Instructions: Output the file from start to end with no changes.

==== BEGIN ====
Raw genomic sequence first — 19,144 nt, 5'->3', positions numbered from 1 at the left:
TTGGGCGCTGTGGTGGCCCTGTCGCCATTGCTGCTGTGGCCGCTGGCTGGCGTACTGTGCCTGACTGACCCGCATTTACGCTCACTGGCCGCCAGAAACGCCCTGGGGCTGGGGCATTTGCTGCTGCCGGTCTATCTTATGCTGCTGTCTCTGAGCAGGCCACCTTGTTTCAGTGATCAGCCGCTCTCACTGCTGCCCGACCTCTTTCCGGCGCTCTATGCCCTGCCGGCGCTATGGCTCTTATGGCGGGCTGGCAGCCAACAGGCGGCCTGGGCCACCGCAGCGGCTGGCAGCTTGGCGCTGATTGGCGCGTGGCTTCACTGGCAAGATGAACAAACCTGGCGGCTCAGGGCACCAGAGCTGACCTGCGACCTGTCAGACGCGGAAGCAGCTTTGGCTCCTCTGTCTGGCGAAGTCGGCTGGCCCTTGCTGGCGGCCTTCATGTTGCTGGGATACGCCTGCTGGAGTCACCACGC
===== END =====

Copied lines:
Raw genomic sequence first — 19,144 nt, 5'->3', positions numbered from 1 at the left:
TTGGGCGCTGTGGTGGCCCTGTCGCCATTGCTGCTGTGGCCGCTGGCTGGCGTACTGTGCCTGACTGACCCGCATTTACGCTCACTGGCCGCCAGAAACGCCCTGGGGCTGGGGCATTTGCTGCTGCCGGTCTATCTTATGCTGCTGTCTCTGAGCAGGCCACCTTGTTTCAGTGATCAGCCGCTCTCACTGCTGCCCGACCTCTTTCCGGCGCTCTATGCCCTGCCGGCGCTATGGCTCTTATGGCGGGCTGGCAGCCAACAGGCGGCCTGGGCCACCGCAGCGGCTGGCAGCTTGGCGCTGATTGGCGCGTGGCTTCACTGGCAAGATGAACAAACCTGGCGGCTCAGGGCACCAGAGCTGACCTGCGACCTGTCAGACGCGGAAGCAGCTTTGGCTCCTCTGTCTGGCGAAGTCGGCTGGCCCTTGCTGGCGGCCTTCATGTTGCTGGGATACGCCTGCTGGAGTCACCACGC